How is Catherine’s hair a poignant symbol in A Farewell to Arms?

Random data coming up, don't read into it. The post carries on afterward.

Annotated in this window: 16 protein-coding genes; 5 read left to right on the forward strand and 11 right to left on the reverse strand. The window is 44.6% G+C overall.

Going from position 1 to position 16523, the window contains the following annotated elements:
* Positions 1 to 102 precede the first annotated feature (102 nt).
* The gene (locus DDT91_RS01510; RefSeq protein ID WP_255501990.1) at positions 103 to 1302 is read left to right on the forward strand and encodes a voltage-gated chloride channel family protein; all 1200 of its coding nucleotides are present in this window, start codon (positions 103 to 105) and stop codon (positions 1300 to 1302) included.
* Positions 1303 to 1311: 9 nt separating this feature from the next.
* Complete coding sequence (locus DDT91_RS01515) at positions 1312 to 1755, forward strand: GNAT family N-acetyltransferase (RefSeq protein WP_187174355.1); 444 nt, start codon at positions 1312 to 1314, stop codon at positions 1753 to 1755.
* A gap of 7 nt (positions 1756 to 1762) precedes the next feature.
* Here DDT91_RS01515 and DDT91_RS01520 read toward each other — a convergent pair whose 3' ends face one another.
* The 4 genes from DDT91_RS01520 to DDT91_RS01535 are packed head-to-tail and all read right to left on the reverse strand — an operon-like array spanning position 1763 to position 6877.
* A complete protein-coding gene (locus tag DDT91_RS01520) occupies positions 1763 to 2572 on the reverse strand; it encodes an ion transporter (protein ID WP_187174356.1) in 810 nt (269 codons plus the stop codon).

Catherine’s hair, though not a recurring symbol, is a poignant one. In the early days of their relationship, when Catherine and Henry lie in bed, she allows her hair to tumble down and lets it cascade around his head. This reminds Henry of being inside a tent or behind a waterfall, a place of bliss and safety. Thus, the hair becomes symbolic of the lovers’ isolation from the world. Even with a war waging on, the two of them manage to find a moment’s bliss, believing themselves protected by something as delicate as hair. However, when they are in Switzerland, actually away from the brutality of the war, they learn the harsh lesson that love is as fragile and ephemeral as hair when confronted with the harshness of reality, as foreshadowed when Catherine wishes to cut off her hair.